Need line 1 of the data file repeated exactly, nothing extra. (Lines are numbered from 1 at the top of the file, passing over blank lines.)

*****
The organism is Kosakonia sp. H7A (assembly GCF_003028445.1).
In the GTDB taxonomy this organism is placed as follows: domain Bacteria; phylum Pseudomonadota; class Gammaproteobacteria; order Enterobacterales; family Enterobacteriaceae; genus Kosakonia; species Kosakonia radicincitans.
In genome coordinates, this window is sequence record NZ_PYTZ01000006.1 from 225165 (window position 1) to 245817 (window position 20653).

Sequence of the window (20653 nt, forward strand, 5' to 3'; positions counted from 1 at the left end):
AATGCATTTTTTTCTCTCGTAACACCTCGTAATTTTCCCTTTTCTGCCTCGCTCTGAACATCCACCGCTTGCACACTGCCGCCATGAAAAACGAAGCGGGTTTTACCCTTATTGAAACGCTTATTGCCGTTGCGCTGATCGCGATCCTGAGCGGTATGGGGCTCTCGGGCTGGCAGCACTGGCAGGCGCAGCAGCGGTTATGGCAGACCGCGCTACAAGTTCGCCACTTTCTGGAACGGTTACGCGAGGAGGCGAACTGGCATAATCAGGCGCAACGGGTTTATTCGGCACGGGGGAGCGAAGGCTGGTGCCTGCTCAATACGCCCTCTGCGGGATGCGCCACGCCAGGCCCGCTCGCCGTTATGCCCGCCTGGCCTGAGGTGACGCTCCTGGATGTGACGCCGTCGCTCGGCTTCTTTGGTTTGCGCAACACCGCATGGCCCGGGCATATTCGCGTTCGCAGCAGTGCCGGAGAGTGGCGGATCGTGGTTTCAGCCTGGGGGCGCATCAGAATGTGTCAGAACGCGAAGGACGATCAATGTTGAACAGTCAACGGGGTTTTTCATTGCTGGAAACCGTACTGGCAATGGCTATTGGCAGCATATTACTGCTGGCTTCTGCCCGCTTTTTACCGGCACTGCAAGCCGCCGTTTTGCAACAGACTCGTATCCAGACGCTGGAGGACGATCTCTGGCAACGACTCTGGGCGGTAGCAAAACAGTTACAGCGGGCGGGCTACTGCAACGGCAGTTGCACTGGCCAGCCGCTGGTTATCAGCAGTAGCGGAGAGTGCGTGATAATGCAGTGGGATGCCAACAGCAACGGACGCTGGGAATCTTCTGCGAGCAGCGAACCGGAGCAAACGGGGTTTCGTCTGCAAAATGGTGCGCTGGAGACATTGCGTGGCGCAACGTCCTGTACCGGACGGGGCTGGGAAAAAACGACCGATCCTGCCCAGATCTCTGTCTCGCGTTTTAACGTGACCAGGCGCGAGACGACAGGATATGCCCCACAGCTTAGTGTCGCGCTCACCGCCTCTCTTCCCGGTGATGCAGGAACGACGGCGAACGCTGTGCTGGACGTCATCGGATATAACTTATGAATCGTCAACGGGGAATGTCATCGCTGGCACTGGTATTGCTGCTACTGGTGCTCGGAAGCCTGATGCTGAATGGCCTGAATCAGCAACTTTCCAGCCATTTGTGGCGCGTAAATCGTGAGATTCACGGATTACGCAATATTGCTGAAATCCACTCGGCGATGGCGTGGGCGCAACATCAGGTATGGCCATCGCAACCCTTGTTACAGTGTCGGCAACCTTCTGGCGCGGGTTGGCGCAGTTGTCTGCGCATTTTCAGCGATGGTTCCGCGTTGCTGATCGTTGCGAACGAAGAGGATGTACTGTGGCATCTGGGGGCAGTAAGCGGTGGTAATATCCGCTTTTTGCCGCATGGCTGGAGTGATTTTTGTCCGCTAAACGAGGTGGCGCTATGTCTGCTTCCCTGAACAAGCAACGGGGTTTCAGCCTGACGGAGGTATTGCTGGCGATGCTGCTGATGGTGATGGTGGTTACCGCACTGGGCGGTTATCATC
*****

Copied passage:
The organism is Kosakonia sp. H7A (assembly GCF_003028445.1).